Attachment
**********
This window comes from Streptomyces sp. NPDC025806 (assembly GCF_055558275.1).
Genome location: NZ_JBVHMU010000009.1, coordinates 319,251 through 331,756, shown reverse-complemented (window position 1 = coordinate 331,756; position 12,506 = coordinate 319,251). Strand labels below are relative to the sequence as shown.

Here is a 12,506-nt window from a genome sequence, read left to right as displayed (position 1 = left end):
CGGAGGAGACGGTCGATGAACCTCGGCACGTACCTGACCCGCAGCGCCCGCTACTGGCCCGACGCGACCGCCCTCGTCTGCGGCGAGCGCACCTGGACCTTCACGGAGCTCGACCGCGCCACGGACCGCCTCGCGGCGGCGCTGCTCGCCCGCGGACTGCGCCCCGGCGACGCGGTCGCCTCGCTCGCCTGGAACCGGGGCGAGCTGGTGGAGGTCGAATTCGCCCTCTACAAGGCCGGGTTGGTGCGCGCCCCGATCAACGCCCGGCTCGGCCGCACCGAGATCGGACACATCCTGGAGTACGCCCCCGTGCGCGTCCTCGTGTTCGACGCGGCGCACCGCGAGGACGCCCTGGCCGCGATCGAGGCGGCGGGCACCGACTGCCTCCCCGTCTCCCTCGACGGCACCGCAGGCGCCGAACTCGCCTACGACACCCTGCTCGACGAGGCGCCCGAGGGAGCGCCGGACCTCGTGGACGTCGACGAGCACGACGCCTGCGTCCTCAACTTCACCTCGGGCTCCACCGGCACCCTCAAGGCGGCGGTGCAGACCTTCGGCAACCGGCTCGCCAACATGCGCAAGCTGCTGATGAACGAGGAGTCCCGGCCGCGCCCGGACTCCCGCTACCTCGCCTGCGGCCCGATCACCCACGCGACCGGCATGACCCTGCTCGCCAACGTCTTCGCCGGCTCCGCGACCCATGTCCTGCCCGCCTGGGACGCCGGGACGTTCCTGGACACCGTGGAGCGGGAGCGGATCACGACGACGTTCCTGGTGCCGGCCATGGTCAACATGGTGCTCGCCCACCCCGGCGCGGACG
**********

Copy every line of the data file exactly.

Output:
This window comes from Streptomyces sp. NPDC025806 (assembly GCF_055558275.1).
Genome location: NZ_JBVHMU010000009.1, coordinates 319,251 through 331,756, shown reverse-complemented (window position 1 = coordinate 331,756; position 12,506 = coordinate 319,251). Strand labels below are relative to the sequence as shown.

Here is a 12,506-nt window from a genome sequence, read left to right as displayed (position 1 = left end):
CGGAGGAGACGGTCGATGAACCTCGGCACGTACCTGACCCGCAGCGCCCGCTACTGGCCCGACGCGACCGCCCTCGTCTGCGGCGAGCGCACCTGGACCTTCACGGAGCTCGACCGCGCCACGGACCGCCTCGCGGCGGCGCTGCTCGCCCGCGGACTGCGCCCCGGCGACGCGGTCGCCTCGCTCGCCTGGAACCGGGGCGAGCTGGTGGAGGTCGAATTCGCCCTCTACAAGGCCGGGTTGGTGCGCGCCCCGATCAACGCCCGGCTCGGCCGCACCGAGATCGGACACATCCTGGAGTACGCCCCCGTGCGCGTCCTCGTGTTCGACGCGGCGCACCGCGAGGACGCCCTGGCCGCGATCGAGGCGGCGGGCACCGACTGCCTCCCCGTCTCCCTCGACGGCACCGCAGGCGCCGAACTCGCCTACGACACCCTGCTCGACGAGGCGCCCGAGGGAGCGCCGGACCTCGTGGACGTCGACGAGCACGACGCCTGCGTCCTCAACTTCACCTCGGGCTCCACCGGCACCCTCAAGGCGGCGGTGCAGACCTTCGGCAACCGGCTCGCCAACATGCGCAAGCTGCTGATGAACGAGGAGTCCCGGCCGCGCCCGGACTCCCGCTACCTCGCCTGCGGCCCGATCACCCACGCGACCGGCATGACCCTGCTCGCCAACGTCTTCGCCGGCTCCGCGACCCATGTCCTGCCCGCCTGGGACGCCGGGACGTTCCTGGACACCGTGGAGCGGGAGCGGATCACGACGACGTTCCTGGTGCCGGCCATGGTCAACATGGTGCTCGCCCACCCCGGCGCGGACG